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As Long as We Remember...

November 18, 2015

Book on Wallace “Somewhat Incomprehensible”

Tom McLaughlin

Kuching, Malaysian Borneo – While in the States, I ordered a book from Harvard University Press. I should have known, of course, that it would be unmanageable and way over my head, but in the frenzy of travel, I did it anyway.


The small volume, about 325 pages, arrived at my daughter’s house in Eastern Montana where I was to spend two and half glorious weeks on the prairie, with visits to my book as a relaxing evening read. A perfect close to a perfect day.


The book was about Alfred Russel Wallace, an adventurer here in Malaysia and Indonesia, who came up with two laws of nature while wandering around the archipelago searching for beetles. He sent specimens back to England to be sold to collectors, much like stamps and coins are today. I guess people really collected those bugs. I was a real fan of his because anyone collecting insects for eight years and coming up with two biological principles was alright by me. He would make an excellent Republican presidential candidate today.


The first chapter was a recap of his travels from when he left England, his eight years wandering the area, and then his return. Quite easy, as I was very familiar with his travels and, with a college professor, retraced his steps here in Sarawak. This was going to be easy, I thought, as I sat in a comfortable chair having a go.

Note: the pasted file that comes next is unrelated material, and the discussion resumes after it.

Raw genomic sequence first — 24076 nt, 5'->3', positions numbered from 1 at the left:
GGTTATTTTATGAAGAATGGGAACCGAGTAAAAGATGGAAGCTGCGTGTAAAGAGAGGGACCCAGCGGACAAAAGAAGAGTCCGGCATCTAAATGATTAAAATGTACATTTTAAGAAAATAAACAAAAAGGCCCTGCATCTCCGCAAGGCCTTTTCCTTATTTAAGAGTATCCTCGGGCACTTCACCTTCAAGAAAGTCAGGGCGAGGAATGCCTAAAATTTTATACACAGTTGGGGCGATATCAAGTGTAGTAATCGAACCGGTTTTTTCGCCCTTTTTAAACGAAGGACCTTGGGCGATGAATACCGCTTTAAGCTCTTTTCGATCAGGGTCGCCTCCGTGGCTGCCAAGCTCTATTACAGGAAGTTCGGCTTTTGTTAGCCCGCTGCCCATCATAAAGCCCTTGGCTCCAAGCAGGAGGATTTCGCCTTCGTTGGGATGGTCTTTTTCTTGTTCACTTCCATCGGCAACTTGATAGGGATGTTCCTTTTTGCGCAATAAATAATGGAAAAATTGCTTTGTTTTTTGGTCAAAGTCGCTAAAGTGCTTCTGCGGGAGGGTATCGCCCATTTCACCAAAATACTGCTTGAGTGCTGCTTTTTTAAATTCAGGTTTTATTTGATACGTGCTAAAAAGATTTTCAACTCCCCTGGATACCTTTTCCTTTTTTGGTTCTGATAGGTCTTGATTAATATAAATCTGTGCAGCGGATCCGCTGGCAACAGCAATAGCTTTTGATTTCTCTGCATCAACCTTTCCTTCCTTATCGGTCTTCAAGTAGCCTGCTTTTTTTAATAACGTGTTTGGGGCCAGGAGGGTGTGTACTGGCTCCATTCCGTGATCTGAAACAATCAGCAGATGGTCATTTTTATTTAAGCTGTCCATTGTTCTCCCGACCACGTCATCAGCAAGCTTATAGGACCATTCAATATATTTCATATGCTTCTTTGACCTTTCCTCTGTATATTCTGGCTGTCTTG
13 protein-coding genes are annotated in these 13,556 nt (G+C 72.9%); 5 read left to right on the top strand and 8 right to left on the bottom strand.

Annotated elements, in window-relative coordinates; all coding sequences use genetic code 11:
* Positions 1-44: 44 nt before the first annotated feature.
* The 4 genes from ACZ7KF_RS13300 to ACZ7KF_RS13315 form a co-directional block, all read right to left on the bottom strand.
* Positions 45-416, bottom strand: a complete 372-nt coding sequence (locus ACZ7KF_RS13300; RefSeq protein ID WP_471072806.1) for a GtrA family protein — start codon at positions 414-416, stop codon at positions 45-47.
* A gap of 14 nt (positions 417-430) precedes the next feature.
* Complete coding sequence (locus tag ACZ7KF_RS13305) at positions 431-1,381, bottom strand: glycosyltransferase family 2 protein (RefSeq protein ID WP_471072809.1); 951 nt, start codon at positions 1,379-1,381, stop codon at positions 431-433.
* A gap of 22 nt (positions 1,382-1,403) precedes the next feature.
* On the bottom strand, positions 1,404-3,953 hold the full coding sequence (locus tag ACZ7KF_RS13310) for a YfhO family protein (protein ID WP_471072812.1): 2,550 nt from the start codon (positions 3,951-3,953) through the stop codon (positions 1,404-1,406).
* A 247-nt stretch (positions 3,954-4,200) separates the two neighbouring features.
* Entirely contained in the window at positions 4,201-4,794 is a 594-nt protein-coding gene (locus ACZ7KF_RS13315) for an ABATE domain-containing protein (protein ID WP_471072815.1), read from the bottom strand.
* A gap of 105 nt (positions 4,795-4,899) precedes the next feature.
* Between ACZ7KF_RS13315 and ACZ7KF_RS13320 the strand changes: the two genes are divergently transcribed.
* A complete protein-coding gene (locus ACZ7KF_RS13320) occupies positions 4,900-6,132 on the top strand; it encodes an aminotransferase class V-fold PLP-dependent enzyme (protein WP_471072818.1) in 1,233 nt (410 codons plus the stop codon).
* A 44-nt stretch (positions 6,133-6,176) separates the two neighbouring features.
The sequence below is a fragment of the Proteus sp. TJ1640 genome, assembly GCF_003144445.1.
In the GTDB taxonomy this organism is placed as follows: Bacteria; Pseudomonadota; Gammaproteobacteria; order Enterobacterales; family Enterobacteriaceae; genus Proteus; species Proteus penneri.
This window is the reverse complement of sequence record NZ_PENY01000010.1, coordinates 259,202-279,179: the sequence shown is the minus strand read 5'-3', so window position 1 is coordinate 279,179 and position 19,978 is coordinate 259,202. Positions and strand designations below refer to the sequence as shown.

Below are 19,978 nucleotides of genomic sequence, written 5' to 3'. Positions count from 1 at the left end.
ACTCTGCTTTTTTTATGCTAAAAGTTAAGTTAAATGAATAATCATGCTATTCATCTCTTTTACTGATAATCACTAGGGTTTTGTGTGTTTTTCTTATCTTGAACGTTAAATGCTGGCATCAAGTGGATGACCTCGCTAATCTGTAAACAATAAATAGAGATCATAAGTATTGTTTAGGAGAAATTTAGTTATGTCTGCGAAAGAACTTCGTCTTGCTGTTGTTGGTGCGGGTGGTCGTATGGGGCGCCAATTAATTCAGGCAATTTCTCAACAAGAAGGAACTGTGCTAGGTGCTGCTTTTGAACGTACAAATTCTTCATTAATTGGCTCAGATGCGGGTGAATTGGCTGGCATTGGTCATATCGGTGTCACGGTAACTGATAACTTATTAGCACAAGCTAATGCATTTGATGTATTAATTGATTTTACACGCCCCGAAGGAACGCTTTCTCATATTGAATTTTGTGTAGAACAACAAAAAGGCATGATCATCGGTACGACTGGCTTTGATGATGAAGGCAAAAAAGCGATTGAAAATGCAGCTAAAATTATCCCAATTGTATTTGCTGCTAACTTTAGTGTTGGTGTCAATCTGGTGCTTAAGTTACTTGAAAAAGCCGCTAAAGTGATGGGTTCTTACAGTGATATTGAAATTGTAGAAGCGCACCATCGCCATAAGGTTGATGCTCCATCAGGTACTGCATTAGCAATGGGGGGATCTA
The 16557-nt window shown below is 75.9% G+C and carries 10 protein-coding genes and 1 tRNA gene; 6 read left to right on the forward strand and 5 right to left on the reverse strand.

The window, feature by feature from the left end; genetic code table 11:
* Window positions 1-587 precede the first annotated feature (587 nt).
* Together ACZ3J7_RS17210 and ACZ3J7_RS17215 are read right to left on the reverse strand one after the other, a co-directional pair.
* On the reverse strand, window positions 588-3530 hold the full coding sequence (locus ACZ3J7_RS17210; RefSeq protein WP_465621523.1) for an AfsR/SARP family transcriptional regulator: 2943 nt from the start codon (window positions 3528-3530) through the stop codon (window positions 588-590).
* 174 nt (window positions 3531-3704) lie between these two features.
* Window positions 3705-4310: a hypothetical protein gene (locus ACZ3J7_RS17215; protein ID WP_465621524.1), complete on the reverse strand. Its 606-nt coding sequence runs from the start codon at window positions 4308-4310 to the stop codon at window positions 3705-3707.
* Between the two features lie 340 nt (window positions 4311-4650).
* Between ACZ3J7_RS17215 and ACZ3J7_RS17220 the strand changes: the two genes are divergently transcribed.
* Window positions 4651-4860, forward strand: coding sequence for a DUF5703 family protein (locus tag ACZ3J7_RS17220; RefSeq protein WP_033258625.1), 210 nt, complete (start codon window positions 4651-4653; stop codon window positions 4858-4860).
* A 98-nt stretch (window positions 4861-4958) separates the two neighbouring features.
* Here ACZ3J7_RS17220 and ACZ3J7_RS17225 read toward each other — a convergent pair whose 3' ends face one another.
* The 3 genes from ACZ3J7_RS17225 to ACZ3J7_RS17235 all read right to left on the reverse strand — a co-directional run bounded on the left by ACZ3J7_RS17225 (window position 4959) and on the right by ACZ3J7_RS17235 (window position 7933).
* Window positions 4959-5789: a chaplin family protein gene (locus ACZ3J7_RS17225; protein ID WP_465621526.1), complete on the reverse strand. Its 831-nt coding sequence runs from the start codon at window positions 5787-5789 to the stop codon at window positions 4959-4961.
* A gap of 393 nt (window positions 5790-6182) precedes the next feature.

The second chapter was totally incomprehensible. I mean I read it three times with a dictionary next to me looking up every other word. The chapter was entitled "The Consilient Mr. Wallace." I looked up "consilient" on my computer dictionary but no luck. However, the author just assumed I knew what the word meant because he used it several times in the chapter.


There was drawing of the "Female Great Pied" or the" Great Indian" Hornbill with a plump chick. I understood that because they fly around here and I see one occasionally. Another drawing, done by Mr. Wallace of a young female orangutan, drawn in 1869, and held by the Staatsbibliothek zu Berlin, was also quite interesting. I have no idea how the drawing travelled from London to Berlin, but there you go.


Another section of the book had the original 1858 writings of Mr. Wallace followed by a detailed explanation by the author. I understood perfectly well what Mr. Wallace was trying to communicate, but I hadn't clue what the author wrote about when he tried to explain it.


For example, his Sarawak Law listed nine "facts" from geology and geography and then he came up with the tenth one: "Every specie has come into existence coincident in both time and space from a closely allied spices."


Where the hell did people think they came from? Dust? I guess Victorian England still believed in Adam and Eve and scientific principles, even the most obvious ones, had to be set down in writing. However, the language was far from "Jane Eyre."


I guess people with an advanced degree in Evolutionary Biology would understand the book. I surely didn't get most of it except what Mr. Wallace wrote. I will place it on my bookshelf and when more learned people that come to visit and say "I see you have read Costa," I will say yes and we will shake our heads knowingly about a fraternity who understand the deep implications of both Charles Darwin and Alfred Wallace.


...Life is good. . . . .


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